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Delivering guidance on digital training, a key priority for the FIATA Logistics Institute

In the March issue of the FIATA Review, the Chair of the FIATA Logistics Institute (FLI), Stephen McDermott, shared his vision for the future and called for member engagement to ensure that their needs are met in the area of training and education. With the three FLI task forces now established, delegates from FIATA Association Members can get started to fulfil their assigned mission. Today, the spotlight is on the ongoing activities of the FLI Task Force 2 on digital learning and international cooperation.

The importance of supporting digitalization efforts

Technological advances witnessed over the past years have allowed for a general shift towards the digitalization of learning. Once marginal, e-learning occupies today an ever-increasing space in the training and education landscape. This trend equally applies to the freight forwarding and logistics sector, where some Association Members have long established digital training programmes leading to the FIATA Diplomas. With the COVID-19 pandemic putting a hold on face-to-face education in various regions, several associations are moving to online delivery, or have expressed their will to do so.

FIATA wants to remain at the forefront of this evolution and believes that it is a fundamental shift, as the digitalization of learning allows for a wider access to education. Yet, despite enthusiasm to go for e-learning – which represents a flexible, responsive, and cost-efficient training delivery mode – there are true challenges associated to making a digital leap, in terms of investment costs, technical expertise, or even having adequate internet access. Moving from face-to-face to online training is therefore a complex effort. It requires to carefully address many important questions, such as ‘What is the best learning management system?’ or ‘How to organize the lessons and ensure learners remain engaged without direct face-to-face interactions?’.

Even with a solid training and education background, all this can become highly challenging without digital learning expertise. As members have demonstrated significant interest in getting support from FLI to move to online learning, the FLI Task Force 2 is strongly committed to provide the appropriate tools to Association Members in the development and implementation of online training programmes leading to the FIATA Diploma in Freight Forwarding and to the FIATA Higher Diploma in Supply Chain Management.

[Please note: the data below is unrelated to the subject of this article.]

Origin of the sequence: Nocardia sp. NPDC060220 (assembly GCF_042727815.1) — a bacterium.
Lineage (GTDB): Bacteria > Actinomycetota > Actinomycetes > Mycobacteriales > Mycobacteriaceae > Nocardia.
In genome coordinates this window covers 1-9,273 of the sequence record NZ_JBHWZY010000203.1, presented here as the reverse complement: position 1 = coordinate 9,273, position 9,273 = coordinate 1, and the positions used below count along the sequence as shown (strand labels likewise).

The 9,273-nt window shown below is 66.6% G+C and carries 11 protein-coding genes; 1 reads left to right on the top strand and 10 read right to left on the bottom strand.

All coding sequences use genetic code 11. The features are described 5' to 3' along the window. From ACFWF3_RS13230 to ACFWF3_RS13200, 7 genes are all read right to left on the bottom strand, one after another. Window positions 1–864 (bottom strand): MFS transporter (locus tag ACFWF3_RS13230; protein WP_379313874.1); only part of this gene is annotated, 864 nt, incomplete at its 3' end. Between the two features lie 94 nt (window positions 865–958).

A focus on providing digital training guidance

In light of the above, and in line with the 2021 workplan established by the institute during the FIATA Week, the FLI Task Force 2 is currently working on a project that will give the necessary supporting tools and background knowledge to Association Members who want to deliver the FIATA Diplomas online. The goal is to offer comprehensive and ready-to-use guidance material for the associations to develop their own digital learning strategy.

The project deliverable – digital training guidance material – will provide instructions on all decisive questions and aspects to consider when setting up an online training programme. The idea is not to impose specific choices on members, but to ensure that they are fully equipped to make the decisions that best suit their needs. As there are no one-size-fits-all answers, this flexible tool will be adapted to the diversity of Association Members, including various methods adjusted to different means.

Among others, the guidance material will look at the different instructional approaches, such as synchronous or asynchronous delivery i.e. whether the course is given ‘live’ by the instructor or recorded and made subsequently available to the students, as well as how the course should be delivered to ensure high-quality teaching and learning. The approach preference involves touching upon key elements of training and development, such as providing adequate training to instructors, encouraging class interactivity online, and having the proper technical support.

Moving learning online requires a renewed focus on instructional design and ensuring that the right software is chosen to deliver effectively, according to the needs of the training programme and the financial means of the association. Advice on how to market an online training approach will also be available. These elements and many more, considered essential in the implementation of an online programme, will be addressed in FLI’s digital training guidance material.

How will this project be carried out?

The first exchanges took place among the Task Force 2 members a few weeks ago, which allowed them to better define the scope of this project and adopt the most suited approach to tackle it. The first concrete step will be for the delegates to establish the list of all relevant topics which should be included in the digital training guidance tool. The next step will be to elaborate concise explanatory guides for each of the identified topics, to make them as accessible as possible for all – especially for those who are new to the world of digital learning. The comprehensive guidance material will then be made available to the Association Members in due time.

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